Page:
But this isn’t the point. It’s not up to us. Nepal has decided that freedom of religion is what they want. So much so that they have enshrined it in their constitution, just like we have in the USA and liberal democracies throughout the world. Here’s what Nepal’s constitution says:
Section 26 - Right to freedom of religion: (1) Every person who has faith in religion shall have the freedom to profess, practice and protect his or her religion according to his or her conviction…No person shall, in the exercise of the right conferred by this Article, do, or cause to be done, any act which may be contrary to public health, decency and morality or breach public peace, or convert another person from one religion to another or any act or conduct that may jeopardize other's religion and such act shall be punishable by law. https://constitutionnet.org/sites/default/files/2017-07/Constitution-of-Nepal-_English_-with-1st-Amendment_2_0.pdf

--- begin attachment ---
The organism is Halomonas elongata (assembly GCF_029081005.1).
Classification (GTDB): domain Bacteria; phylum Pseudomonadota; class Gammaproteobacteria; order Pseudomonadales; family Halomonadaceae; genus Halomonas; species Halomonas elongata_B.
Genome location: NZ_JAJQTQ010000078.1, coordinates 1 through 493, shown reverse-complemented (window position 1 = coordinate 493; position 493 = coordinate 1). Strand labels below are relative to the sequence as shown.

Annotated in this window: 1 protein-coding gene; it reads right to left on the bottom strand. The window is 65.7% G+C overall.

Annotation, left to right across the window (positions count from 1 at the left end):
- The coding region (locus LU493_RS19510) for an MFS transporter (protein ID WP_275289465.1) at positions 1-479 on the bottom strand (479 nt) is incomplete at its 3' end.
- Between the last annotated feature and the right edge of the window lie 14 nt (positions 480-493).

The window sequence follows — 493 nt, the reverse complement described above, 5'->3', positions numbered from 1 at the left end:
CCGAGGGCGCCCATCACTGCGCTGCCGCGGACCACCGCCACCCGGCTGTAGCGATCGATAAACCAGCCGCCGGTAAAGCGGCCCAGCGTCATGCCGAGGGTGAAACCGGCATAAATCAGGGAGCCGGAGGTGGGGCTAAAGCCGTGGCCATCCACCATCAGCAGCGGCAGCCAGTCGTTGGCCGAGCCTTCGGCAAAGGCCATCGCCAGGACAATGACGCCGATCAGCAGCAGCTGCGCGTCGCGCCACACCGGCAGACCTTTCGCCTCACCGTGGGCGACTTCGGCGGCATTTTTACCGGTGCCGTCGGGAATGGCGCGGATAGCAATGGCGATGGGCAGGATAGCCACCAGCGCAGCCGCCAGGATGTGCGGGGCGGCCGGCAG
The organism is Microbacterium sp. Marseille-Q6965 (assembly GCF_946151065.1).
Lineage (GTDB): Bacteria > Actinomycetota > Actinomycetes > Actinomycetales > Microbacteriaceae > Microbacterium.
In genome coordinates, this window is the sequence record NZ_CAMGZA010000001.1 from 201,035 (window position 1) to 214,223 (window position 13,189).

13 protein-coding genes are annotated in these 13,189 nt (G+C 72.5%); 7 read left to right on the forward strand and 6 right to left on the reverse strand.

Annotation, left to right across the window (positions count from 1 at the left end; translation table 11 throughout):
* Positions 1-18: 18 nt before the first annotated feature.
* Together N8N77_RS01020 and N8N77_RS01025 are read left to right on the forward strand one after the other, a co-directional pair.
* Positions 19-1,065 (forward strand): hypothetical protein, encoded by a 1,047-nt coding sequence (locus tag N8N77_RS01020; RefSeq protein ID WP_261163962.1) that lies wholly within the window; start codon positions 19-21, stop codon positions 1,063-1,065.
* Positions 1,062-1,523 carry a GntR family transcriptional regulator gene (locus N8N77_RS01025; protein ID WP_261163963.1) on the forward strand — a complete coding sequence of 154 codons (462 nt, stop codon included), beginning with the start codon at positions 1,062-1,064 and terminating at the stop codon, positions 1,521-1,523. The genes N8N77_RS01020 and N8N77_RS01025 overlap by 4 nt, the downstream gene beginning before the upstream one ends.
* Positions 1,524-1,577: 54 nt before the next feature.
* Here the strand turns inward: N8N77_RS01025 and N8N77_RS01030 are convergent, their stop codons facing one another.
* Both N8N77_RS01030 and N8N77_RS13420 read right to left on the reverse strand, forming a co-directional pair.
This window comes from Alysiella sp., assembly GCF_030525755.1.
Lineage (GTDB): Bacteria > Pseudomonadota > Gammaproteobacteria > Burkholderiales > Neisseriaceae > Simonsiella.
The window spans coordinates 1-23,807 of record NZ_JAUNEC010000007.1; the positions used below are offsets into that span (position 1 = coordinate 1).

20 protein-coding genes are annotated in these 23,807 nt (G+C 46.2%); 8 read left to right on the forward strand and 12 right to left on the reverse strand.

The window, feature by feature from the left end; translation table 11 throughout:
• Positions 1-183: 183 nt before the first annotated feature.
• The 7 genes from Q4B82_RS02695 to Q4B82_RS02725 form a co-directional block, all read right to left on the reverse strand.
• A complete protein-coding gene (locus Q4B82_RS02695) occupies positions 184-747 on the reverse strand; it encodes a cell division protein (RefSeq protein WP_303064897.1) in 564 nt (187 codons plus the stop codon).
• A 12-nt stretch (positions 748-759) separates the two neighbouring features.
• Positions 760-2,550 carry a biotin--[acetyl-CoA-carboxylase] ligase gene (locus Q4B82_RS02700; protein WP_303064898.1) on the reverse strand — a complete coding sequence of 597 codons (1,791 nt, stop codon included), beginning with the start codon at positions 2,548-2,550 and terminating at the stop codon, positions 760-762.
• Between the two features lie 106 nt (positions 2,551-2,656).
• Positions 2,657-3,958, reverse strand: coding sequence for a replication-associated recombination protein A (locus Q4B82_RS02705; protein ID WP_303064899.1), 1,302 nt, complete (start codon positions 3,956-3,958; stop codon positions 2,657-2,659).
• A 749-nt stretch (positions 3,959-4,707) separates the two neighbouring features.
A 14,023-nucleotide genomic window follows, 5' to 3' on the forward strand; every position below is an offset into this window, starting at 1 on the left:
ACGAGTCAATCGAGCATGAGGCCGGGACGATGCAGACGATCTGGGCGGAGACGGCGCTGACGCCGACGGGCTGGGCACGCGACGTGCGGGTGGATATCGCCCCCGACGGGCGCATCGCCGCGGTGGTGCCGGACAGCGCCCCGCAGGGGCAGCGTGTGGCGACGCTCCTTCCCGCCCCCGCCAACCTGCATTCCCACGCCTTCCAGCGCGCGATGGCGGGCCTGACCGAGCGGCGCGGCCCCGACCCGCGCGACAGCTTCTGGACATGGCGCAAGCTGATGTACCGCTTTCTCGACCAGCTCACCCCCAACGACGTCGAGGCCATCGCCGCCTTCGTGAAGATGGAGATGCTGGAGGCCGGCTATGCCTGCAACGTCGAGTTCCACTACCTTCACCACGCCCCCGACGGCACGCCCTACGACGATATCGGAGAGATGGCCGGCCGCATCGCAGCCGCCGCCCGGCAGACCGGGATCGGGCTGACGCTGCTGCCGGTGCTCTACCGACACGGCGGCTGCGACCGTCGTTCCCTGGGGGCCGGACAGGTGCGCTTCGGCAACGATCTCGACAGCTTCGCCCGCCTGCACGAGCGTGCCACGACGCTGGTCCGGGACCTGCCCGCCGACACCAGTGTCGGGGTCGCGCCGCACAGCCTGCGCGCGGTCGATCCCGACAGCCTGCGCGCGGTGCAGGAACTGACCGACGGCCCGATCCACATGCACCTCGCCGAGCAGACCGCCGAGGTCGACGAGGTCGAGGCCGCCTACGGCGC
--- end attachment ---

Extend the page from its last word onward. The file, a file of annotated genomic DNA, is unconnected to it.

Sounds good right? Freedom of religion with limitations. It’s all well and good except for the part about converting another person. This makes the whole thing unworkable for religious minorities in Nepal. Don’t convert people? Don’t try to save their souls? It’s not in the evangelical DNA of Christianity ever since Christ directed folks to spread the word. Islam as well.
It wasn’t so long ago when there were virtually no Christians in Nepal. Until its opening in the 1950’s as a consequence of Sire Edmund Hillary’s expeditions to climb Mt. Everest it was a Hindu Kingdom dating back to pre-history - and still was when I first visited in 1998. A civil war ushered in a new constitution complete with religious freedoms and all that we take for granted in the USA, except for one glaring omission: the ability to convince others that your religion is the one and they should try it. That can put you in jail. So where is the freedom of speech? Where is the freedom of religion? How about freedom of assembly if you are assembling to hear the Word and consider baptism?